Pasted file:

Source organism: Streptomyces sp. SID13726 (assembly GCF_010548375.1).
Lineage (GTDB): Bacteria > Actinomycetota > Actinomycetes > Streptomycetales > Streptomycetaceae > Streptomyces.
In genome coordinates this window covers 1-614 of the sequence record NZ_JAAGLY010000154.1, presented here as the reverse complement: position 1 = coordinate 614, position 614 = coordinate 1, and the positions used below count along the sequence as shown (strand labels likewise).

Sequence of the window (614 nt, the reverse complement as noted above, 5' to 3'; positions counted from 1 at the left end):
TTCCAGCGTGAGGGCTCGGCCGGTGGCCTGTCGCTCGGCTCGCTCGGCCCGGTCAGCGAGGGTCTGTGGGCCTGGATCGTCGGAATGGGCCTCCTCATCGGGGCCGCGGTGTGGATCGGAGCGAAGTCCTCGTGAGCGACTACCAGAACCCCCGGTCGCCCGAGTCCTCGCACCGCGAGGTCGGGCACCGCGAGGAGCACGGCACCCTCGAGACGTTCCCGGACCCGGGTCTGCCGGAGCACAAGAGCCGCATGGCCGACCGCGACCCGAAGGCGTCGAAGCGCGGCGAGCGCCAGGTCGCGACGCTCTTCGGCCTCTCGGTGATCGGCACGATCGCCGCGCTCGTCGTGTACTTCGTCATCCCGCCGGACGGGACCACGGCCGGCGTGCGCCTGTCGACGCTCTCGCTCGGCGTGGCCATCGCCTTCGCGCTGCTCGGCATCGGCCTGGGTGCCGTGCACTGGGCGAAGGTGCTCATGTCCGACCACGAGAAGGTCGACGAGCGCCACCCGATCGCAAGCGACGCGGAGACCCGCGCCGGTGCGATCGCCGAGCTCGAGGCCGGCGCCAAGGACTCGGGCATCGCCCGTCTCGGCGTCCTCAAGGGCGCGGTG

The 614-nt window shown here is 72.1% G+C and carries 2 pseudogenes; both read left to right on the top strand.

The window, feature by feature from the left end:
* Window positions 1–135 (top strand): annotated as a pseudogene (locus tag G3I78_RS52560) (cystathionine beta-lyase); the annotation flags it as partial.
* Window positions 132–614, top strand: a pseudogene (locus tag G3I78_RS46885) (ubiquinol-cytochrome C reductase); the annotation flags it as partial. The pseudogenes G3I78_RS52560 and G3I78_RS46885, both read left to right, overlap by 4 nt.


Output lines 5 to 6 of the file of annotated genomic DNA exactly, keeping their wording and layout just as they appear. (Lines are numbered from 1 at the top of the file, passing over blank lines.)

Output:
TTCCAGCGTGAGGGCTCGGCCGGTGGCCTGTCGCTCGGCTCGCTCGGCCCGGTCAGCGAGGGTCTGTGGGCCTGGATCGTCGGAATGGGCCTCCTCATCGGGGCCGCGGTGTGGATCGGAGCGAAGTCCTCGTGAGCGACTACCAGAACCCCCGGTCGCCCGAGTCCTCGCACCGCGAGGTCGGGCACCGCGAGGAGCACGGCACCCTCGAGACGTTCCCGGACCCGGGTCTGCCGGAGCACAAGAGCCGCATGGCCGACCGCGACCCGAAGGCGTCGAAGCGCGGCGAGCGCCAGGTCGCGACGCTCTTCGGCCTCTCGGTGATCGGCACGATCGCCGCGCTCGTCGTGTACTTCGTCATCCCGCCGGACGGGACCACGGCCGGCGTGCGCCTGTCGACGCTCTCGCTCGGCGTGGCCATCGCCTTCGCGCTGCTCGGCATCGGCCTGGGTGCCGTGCACTGGGCGAAGGTGCTCATGTCCGACCACGAGAAGGTCGACGAGCGCCACCCGATCGCAAGCGACGCGGAGACCCGCGCCGGTGCGATCGCCGAGCTCGAGGCCGGCGCCAAGGACTCGGGCATCGCCCGTCTCGGCGTCCTCAAGGGCGCGGTG

The 614-nt window shown here is 72.1% G+C and carries 2 pseudogenes; both read left to right on the top strand.